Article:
San Jose police uncover fencing operation, seize $100K worth of stolen bikes

A six-month-long investigation in San Jose led to the arrest of a key figure in a bicycle theft ring.

The San Jose Police Department launched "Operation Flat Tire" in response to a spike in theft and crime during the pandemic.

Authorities said the operation closed in on Jose Guadalupe Barba, the head of an underground bicycle fencing ring in San Jose.

Officers served a search warrant at Barba's home where they recovered $100,000 worth of stolen bikes, construction tools, and miscellaneous other goods.

"I was happy to see the news, not only that they caught somebody but they're also making an effort to shut down some of these fencing operations," says Lloyd Cha, who oversees the San Jose Stolen Bicycle Group on Facebook.

He says they've noticed an uptick in trouble. So has Bike Index, a nonprofit which registers bikes and tracks thefts. They say the pandemic has made things much worse.

"This is the busiest we've ever been. This is the most people we've ever had get robbed, the most bikes we've ever registered, the most theft we've ever seen," says Bryan Hance, co-founder of

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In 2019, Bike Index registered 10077 stolen bikes within 25 miles of San Jose. In 2019 they registered 11378. And in 2020, that number jumped to 18,594. Of those, Bike Index helped recover 1843 of them.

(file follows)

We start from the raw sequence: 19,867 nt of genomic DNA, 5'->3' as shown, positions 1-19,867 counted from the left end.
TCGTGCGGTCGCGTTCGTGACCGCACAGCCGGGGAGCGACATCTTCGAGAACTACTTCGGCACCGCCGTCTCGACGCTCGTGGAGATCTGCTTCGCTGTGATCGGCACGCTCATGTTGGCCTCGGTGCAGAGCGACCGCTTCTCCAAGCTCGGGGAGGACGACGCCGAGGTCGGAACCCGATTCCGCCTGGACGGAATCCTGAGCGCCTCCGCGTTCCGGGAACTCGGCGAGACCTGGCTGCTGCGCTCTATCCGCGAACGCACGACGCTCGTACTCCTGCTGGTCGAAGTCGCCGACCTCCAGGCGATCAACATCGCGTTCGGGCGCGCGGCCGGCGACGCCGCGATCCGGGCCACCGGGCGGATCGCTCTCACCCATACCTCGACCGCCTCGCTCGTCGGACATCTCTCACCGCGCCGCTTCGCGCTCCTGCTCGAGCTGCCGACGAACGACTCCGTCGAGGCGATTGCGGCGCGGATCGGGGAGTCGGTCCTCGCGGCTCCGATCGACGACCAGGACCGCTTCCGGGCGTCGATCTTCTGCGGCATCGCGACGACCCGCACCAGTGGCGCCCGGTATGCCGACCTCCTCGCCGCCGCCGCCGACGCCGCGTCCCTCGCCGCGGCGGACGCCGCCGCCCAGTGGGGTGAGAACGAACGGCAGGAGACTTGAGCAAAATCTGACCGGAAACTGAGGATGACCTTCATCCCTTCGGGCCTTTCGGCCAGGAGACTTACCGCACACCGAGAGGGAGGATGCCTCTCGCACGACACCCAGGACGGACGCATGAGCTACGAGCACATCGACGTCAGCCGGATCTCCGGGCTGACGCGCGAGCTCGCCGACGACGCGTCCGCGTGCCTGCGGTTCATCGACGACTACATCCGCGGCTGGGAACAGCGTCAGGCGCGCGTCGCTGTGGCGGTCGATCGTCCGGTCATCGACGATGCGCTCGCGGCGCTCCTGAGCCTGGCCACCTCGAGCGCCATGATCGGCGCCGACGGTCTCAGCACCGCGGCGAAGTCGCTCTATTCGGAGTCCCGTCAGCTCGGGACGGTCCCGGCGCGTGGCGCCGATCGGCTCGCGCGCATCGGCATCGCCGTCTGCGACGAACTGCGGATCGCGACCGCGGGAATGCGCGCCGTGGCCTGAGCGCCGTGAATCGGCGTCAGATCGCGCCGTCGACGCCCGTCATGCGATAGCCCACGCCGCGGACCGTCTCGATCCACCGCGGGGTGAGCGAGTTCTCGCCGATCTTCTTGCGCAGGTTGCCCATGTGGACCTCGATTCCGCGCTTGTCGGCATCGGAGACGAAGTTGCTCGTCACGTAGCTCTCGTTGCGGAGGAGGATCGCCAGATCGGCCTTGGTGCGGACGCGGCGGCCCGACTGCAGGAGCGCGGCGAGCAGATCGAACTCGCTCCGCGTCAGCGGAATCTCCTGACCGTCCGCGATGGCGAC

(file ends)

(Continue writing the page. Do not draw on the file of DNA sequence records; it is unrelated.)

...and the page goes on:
In 2021, so far, they have registered 8685 stolen bikes within 25 miles of San Jose, and of those, 782 of them were recovered with help from Bike Index.

"We track a lot of these guys and these guys are making more money than I do. And it's really depressing that it often takes months and months if not years for law enforcement to track them down and deal with them," said Hance.

The surge in thefts has put local bike shops on alert. Several have been hit in recent months.

At Mike's Bikes in San Jose they advise everyone to be more cautious. That means watching where you store your bike and upgrading your old cable locks.

"With the right tool it's like cutting through butter with a hot knife, it's easy. So you want to make it as difficult as possible," said General Manager Ben Gomez Villafane.

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They say demand for bikes is high and supply is low. And even with this arrest, there are plenty of other would-be thieves still out there.

"Just be prepared. Prepare for the worst, hope for the best," said Gomez Villafane.

Experts say you should hold on to your proof of purchase and your serial number. And they say registering with a place like Bike Index is a good idea.

Authorities are trying to track down the owners of the seized property in San Jose.

Anyone with information should contact SJPD Financial Crimes Unit at 408-277-4521.